Chiffon Product Guide: What Is Chiffon & How to Use It?

Chiffon is a beautiful sheer fabric that drapes well and is often used in formal apparel. It has a nice matte finish and is a favorite among apparel makers for prom dresses, blouses, wedding dresses, and veils. It can also be used for the creation of decorations for special events such as draperies, table skirts, and chair ties.

Working with Chiffon Fabric

Chiffon is a silky smooth, lightweight fabric that can be a little tricky to sew because of how slippery it can be. So here are a few tips to help you through it on how to care for, sew and iron chiffon.

1. Care & Preparation

Pre-wash the fabric if you wish, using the method you plan to launder the finished garment. We generally recommend dry cleaning, but if you must, wash on a delicate cycle or hand wash in cold water and hang to dry.

care-instructions Care instructions

2. Cutting Chiffon

When cutting Chiffon, use sharp shears and cut slowly, checking often to make sure that your fabric has not slipped. It is a great idea to mark out what you are cutting with a fabric marker beforehand, so you can see that your lines are straight before you make your cuts. We don’t recommend folding the fabric in half and cutting on the fold, because of how slippery this fabric can be.

3. Stabilizing & Pinning

Chiffon fabric is lightweight and sheer, which can make it challenging to handle while sewing. To stabilize the fabric and prevent shifting or stretching, consider using a stabilizer. You can use lightweight fusible interfacing, tissue paper, or even a temporary fabric spray adhesive. Apply the stabilizer to the areas you plan to sew or hem, ensuring it doesn’t add excessive bulk or compromise the drape of the fabric. When pinning chiffon, use lots of extra thin pins, preferably a silk pin, but anything size 17 and under would work well.

4. Sewing Chiffon

Chiffon can be tricky to work with if you are not used to sewing lightweight and sheer fabrics. But there are a few tricks you can use.

  • Needle and Thread: Opt for a fine needle, such as a size 9 or 11, specifically designed for lightweight fabrics. Using a polyester or silk thread in a color that matches your fabric will help it blend seamlessly.
  • Starting the Stitch: If you are having a hard time getting a stitch started (ie- it keeps getting sucked into your machine) place tissue paper or fabric stabilizer on the top or bottom of your fabric and sew like normal. Then after you are done sewing you can just rip the paper away.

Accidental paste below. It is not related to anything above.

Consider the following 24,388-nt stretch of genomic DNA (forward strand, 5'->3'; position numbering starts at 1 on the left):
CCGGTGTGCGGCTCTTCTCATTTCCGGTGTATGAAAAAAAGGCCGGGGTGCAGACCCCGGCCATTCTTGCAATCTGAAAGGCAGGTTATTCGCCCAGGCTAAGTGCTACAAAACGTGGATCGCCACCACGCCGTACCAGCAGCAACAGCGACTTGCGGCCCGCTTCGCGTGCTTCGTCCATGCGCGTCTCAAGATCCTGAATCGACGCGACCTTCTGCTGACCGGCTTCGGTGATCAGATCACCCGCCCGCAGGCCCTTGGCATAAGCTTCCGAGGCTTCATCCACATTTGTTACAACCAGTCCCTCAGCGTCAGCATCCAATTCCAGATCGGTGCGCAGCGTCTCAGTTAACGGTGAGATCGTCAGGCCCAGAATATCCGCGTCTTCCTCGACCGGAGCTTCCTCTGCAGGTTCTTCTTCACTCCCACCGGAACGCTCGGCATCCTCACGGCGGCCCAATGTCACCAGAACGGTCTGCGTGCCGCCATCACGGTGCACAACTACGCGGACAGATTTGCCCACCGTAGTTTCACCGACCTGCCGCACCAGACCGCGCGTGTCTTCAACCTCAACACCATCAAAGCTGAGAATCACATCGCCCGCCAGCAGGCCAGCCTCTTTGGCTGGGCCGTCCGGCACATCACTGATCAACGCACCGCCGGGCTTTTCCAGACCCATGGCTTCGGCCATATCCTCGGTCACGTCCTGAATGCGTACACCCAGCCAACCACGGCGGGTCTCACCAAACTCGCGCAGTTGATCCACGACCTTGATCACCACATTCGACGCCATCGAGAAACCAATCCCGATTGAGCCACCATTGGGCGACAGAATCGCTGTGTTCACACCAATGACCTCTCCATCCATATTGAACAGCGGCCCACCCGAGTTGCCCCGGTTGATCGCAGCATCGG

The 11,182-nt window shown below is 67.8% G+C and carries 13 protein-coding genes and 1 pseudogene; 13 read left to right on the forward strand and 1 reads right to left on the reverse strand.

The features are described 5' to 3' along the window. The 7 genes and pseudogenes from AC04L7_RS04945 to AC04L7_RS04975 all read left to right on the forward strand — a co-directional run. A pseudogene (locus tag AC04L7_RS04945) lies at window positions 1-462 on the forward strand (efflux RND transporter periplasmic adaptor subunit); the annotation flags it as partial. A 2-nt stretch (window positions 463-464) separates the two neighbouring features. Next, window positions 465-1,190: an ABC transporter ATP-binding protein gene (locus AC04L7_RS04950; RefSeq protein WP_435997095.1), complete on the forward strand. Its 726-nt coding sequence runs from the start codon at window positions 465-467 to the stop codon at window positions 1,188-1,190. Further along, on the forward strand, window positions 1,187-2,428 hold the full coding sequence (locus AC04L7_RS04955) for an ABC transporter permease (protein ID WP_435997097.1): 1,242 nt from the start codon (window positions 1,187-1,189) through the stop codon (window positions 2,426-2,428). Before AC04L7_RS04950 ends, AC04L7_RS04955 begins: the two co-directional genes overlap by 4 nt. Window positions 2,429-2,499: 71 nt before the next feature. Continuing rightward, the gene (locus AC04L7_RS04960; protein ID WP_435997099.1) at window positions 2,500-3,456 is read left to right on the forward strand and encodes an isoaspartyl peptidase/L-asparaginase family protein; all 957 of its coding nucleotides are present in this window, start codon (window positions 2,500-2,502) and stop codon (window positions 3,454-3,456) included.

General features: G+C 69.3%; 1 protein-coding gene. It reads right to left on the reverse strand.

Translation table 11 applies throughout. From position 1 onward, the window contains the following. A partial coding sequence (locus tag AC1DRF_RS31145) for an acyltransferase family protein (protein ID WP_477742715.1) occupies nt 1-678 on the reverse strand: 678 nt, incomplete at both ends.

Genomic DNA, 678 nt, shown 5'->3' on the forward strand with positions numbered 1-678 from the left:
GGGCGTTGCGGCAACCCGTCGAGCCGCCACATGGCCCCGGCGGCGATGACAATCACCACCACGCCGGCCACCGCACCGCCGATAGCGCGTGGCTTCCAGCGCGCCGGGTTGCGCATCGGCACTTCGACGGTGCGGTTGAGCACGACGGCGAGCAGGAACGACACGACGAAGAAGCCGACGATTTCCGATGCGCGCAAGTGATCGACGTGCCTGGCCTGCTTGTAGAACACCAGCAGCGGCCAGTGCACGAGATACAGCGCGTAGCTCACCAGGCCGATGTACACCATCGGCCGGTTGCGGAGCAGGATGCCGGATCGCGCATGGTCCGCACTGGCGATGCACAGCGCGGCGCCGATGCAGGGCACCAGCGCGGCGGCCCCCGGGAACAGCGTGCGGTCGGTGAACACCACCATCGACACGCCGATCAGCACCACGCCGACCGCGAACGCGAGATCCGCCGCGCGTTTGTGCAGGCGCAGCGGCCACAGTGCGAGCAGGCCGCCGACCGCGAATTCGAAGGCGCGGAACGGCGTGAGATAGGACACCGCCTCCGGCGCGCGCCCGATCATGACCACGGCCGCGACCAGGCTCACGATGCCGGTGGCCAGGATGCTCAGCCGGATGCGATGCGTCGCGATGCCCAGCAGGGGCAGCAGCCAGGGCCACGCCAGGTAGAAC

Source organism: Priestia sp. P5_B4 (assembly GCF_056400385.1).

• Stitch Length: Increase the stitch length on your sewing machine to prevent the fabric from getting caught in the feed dogs. A longer stitch length, around 2.5 to 3 mm, will ensure smoother stitching without excessive tension.
  • Seam Finishes: Chiffon is prone to fraying, so it’s essential to finish your seams. You can use a French seam, narrow zigzag stitch, or overlocking/serging for a clean and secure edge. Alternatively, you can also consider using a binding or bias tape to enclose the raw edges.
  • Test and Adjust: Before sewing on your main project, it’s advisable to test stitch on a fabric scrap. This allows you to adjust the tension, stitch length, and needle choice to achieve the desired results.
  • Sewing Lightweight or Slippery Fabrics: One pro tip is using a walking foot. If you plan on sewing lightweight or slippery fabrics often this is going to be a great tool for you. The walking foot adds feed dogs on the top of the fabric so it gets pushed through on both sides.

5. Ironing Chiffon

Ironing chiffon can be tricky due to its delicate nature. Here are some guidelines to follow when ironing chiffon:

  • Temperature: Set your iron to a low heat or the “silk” setting. Avoid using high heat, as it can scorch or melt the fabric.
  • Use a Press Cloth: Place a press cloth, such as a thin cotton or muslin fabric, between the iron and chiffon to protect it from direct heat. This prevents the fabric from becoming shiny or getting imprints from the iron.
  • Gentle Pressure: Apply minimal pressure while ironing chiffon. Use a gentle, gliding motion and avoid pressing down too hard, as it can stretch or distort the fabric.
  • Test on a Scrap: Always test the iron on a fabric scrap before ironing your project to ensure the temperature and pressure are suitable.

Chiffon Fabric Product Guide Video

Find the Perfect Chiffon Fabric for Your Project

Discover the sheer elegance of chiffon fabric in our curated collection. With a range of colors and textures to choose from, you can bring your creative visions to life. Explore the limitless possibilities that chiffon brings to your designs as you browse our chiffon collection and unleash your creativity.

Look at the beautiful range of Chiffon fabrics available here